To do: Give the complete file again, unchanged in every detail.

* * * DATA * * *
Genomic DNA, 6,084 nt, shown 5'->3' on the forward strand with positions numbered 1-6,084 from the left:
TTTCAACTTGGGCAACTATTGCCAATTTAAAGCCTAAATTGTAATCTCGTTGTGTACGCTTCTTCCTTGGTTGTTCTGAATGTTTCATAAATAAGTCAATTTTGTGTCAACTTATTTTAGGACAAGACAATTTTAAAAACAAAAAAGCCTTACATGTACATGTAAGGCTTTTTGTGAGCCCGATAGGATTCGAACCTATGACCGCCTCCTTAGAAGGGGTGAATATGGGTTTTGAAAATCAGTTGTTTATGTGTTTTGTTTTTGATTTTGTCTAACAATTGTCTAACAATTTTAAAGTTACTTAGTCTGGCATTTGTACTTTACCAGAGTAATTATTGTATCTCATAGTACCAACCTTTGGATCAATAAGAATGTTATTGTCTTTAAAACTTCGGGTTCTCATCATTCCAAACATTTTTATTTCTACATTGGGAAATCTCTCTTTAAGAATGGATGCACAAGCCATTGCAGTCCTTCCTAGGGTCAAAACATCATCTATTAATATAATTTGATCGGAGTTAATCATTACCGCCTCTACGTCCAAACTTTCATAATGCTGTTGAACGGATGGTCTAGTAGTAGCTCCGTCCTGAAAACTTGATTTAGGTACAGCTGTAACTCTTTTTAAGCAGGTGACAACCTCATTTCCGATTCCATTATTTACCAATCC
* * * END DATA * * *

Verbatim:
Genomic DNA, 6,084 nt, shown 5'->3' on the forward strand with positions numbered 1-6,084 from the left:
TTTCAACTTGGGCAACTATTGCCAATTTAAAGCCTAAATTGTAATCTCGTTGTGTACGCTTCTTCCTTGGTTGTTCTGAATGTTTCATAAATAAGTCAATTTTGTGTCAACTTATTTTAGGACAAGACAATTTTAAAAACAAAAAAGCCTTACATGTACATGTAAGGCTTTTTGTGAGCCCGATAGGATTCGAACCTATGACCGCCTCCTTAGAAGGGGTGAATATGGGTTTTGAAAATCAGTTGTTTATGTGTTTTGTTTTTGATTTTGTCTAACAATTGTCTAACAATTTTAAAGTTACTTAGTCTGGCATTTGTACTTTACCAGAGTAATTATTGTATCTCATAGTACCAACCTTTGGATCAATAAGAATGTTATTGTCTTTAAAACTTCGGGTTCTCATCATTCCAAACATTTTTATTTCTACATTGGGAAATCTCTCTTTAAGAATGGATGCACAAGCCATTGCAGTCCTTCCTAGGGTCAAAACATCATCTATTAATATAATTTGATCGGAGTTAATCATTACCGCCTCTACGTCCAAACTTTCATAATGCTGTTGAACGGATGGTCTAGTAGTAGCTCCGTCCTGAAAACTTGATTTAGGTACAGCTGTAACTCTTTTTAAGCAGGTGACAACCTCATTTCCGATTCCATTATTTACCAATCC